Yes, it's great that the Internet and digital technology is making us into a smaller, more-connected world. But the Devil's part in the bargain is that with all that closeness and connection, we are becoming a more homogenous world at the same time.
We all notice the rapid ascendancy of Engish and the lingua franca of the world now that everyone has access to media, entertainment and culture from the US. But more broadly, recent studies have pinpointed the fact that only five percent of the languages of the world exist online, with the other 95% completely invisible to the digital world.
This leads inexorably to the process where young people adopt the languages of commerce, entertainment, and culture, then they (and their progeny) completely abandon the rarely-spoken languages of their forefathers, and those languages die out.
Hunter Communications Original News Source:
The Washington Post
Link to article:
Excerpt: "Less than five percent of current world languages are in use online, according to a recent study by prominent linguist András Kornai -- and the Internet may be helping the other 95 percent to their graves.
Those startling conclusions come from a paper published in the journal PLOSOne in October titled, appropriately, 'Digital Language Death.' The study sought to answer a question that’s both inherently fascinating and little-discussed: How many languages exist online? (And, on the flip side, how many don’t?)
For reference, at least 7,776 languages are in use in the greater offline world. To measure how many of those are also in use on the Internet, Kornai designed a program to crawl top-level Web domains and catalog the number of words in each language. He also analyzed Wikipedia pages, a key marker of a language’s digital vibrancy, as well as language options for things like operating systems and spell-checkers.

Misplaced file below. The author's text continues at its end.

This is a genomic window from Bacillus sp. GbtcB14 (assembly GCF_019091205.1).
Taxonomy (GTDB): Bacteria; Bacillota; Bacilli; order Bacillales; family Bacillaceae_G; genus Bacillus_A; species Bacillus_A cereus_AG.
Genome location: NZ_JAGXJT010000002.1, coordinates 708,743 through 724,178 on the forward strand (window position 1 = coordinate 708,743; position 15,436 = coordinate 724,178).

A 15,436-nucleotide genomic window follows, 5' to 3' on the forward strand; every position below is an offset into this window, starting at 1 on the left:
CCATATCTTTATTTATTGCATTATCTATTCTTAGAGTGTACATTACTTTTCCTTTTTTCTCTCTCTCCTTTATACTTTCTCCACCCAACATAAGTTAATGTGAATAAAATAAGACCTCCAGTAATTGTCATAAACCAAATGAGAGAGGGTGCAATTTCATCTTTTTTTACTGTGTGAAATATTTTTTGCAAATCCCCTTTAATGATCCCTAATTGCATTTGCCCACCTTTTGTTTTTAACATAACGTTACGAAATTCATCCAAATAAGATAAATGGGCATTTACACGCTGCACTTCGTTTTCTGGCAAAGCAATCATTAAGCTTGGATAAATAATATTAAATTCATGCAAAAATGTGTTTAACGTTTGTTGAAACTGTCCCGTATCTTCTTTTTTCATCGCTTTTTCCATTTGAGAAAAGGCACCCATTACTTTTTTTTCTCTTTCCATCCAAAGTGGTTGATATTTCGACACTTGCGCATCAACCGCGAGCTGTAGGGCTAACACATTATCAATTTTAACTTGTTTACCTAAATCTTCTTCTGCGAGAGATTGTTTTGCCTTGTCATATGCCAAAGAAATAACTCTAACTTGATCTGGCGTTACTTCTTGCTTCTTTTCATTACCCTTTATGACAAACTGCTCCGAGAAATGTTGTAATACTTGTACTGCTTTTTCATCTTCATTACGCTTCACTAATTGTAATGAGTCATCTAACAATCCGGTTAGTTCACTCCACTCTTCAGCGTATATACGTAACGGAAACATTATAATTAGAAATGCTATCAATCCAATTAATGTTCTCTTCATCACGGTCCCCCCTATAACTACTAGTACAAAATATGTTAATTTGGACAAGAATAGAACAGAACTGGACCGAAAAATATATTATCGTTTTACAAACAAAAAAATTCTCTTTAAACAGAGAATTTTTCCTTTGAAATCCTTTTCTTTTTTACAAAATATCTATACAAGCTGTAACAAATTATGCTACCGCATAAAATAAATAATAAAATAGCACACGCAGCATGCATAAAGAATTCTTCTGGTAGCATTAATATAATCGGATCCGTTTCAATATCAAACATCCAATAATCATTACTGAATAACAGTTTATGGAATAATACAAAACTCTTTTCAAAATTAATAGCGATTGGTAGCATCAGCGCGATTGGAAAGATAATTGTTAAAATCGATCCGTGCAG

His finding: Less than five percent of languages in use now exist online.
Much of that gap can be attributed to the fact that the languages people use vary widely, in terms of scale and geography. More than 40 percent of world languages are already endangered, according to the Alliance for Linguistic Diversity. And even the ones that aren’t technically endangered may be spoken by only a few thousand people -- often in places like sub-Saharan Africa, southeast Asia and South America, where Internet penetration can be lower.
Still, a language’s failure to migrate online doesn’t augur well for its long-term prospects. Linguists have a sort of road map for language death, which Kornai lays out in the paper: First, its speakers stop using it in practical areas like commerce; then younger speakers lose interest in speaking that language; and, finally, the younger generation forgets it all together. A language is technically still alive as long as one person speaks it. And there are typically many years between when a language starts to decline and when its last speaker passes on, during which time young people fail to adopt it in their daily activities, such as when using the Internet."